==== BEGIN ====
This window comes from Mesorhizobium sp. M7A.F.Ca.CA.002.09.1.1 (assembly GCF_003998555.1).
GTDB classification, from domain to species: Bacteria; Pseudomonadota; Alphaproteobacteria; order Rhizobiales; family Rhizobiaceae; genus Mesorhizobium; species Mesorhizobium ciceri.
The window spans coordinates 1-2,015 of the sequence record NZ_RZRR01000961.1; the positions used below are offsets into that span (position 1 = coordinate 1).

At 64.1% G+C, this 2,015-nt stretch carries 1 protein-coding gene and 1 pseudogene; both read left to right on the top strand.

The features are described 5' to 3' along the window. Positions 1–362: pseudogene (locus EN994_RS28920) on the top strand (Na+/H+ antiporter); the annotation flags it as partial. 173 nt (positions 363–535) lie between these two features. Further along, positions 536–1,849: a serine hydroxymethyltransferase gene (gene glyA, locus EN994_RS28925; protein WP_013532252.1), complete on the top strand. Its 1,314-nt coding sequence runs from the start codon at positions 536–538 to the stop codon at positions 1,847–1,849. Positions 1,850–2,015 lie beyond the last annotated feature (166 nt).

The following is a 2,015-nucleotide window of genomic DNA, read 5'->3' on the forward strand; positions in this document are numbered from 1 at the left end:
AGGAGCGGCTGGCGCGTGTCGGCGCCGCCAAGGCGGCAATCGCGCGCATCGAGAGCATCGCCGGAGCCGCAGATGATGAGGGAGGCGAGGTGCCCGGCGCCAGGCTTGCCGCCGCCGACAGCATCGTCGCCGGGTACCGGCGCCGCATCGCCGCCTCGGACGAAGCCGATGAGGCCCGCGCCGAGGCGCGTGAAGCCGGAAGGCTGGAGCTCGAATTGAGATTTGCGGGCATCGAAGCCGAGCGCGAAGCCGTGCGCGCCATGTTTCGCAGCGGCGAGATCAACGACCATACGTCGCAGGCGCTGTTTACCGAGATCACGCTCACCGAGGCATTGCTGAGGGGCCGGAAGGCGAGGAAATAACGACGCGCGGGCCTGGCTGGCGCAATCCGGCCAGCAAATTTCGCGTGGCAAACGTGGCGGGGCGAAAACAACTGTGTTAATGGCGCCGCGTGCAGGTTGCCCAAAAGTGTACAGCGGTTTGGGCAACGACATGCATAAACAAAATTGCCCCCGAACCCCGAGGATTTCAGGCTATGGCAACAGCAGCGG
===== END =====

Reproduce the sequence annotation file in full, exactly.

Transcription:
This window comes from Mesorhizobium sp. M7A.F.Ca.CA.002.09.1.1 (assembly GCF_003998555.1).
GTDB classification, from domain to species: Bacteria; Pseudomonadota; Alphaproteobacteria; order Rhizobiales; family Rhizobiaceae; genus Mesorhizobium; species Mesorhizobium ciceri.
The window spans coordinates 1-2,015 of the sequence record NZ_RZRR01000961.1; the positions used below are offsets into that span (position 1 = coordinate 1).

At 64.1% G+C, this 2,015-nt stretch carries 1 protein-coding gene and 1 pseudogene; both read left to right on the top strand.

The features are described 5' to 3' along the window. Positions 1–362: pseudogene (locus EN994_RS28920) on the top strand (Na+/H+ antiporter); the annotation flags it as partial. 173 nt (positions 363–535) lie between these two features. Further along, positions 536–1,849: a serine hydroxymethyltransferase gene (gene glyA, locus EN994_RS28925; protein WP_013532252.1), complete on the top strand. Its 1,314-nt coding sequence runs from the start codon at positions 536–538 to the stop codon at positions 1,847–1,849. Positions 1,850–2,015 lie beyond the last annotated feature (166 nt).

The following is a 2,015-nucleotide window of genomic DNA, read 5'->3' on the forward strand; positions in this document are numbered from 1 at the left end:
AGGAGCGGCTGGCGCGTGTCGGCGCCGCCAAGGCGGCAATCGCGCGCATCGAGAGCATCGCCGGAGCCGCAGATGATGAGGGAGGCGAGGTGCCCGGCGCCAGGCTTGCCGCCGCCGACAGCATCGTCGCCGGGTACCGGCGCCGCATCGCCGCCTCGGACGAAGCCGATGAGGCCCGCGCCGAGGCGCGTGAAGCCGGAAGGCTGGAGCTCGAATTGAGATTTGCGGGCATCGAAGCCGAGCGCGAAGCCGTGCGCGCCATGTTTCGCAGCGGCGAGATCAACGACCATACGTCGCAGGCGCTGTTTACCGAGATCACGCTCACCGAGGCATTGCTGAGGGGCCGGAAGGCGAGGAAATAACGACGCGCGGGCCTGGCTGGCGCAATCCGGCCAGCAAATTTCGCGTGGCAAACGTGGCGGGGCGAAAACAACTGTGTTAATGGCGCCGCGTGCAGGTTGCCCAAAAGTGTACAGCGGTTTGGGCAACGACATGCATAAACAAAATTGCCCCCGAACCCCGAGGATTTCAGGCTATGGCAACAGCAGCGG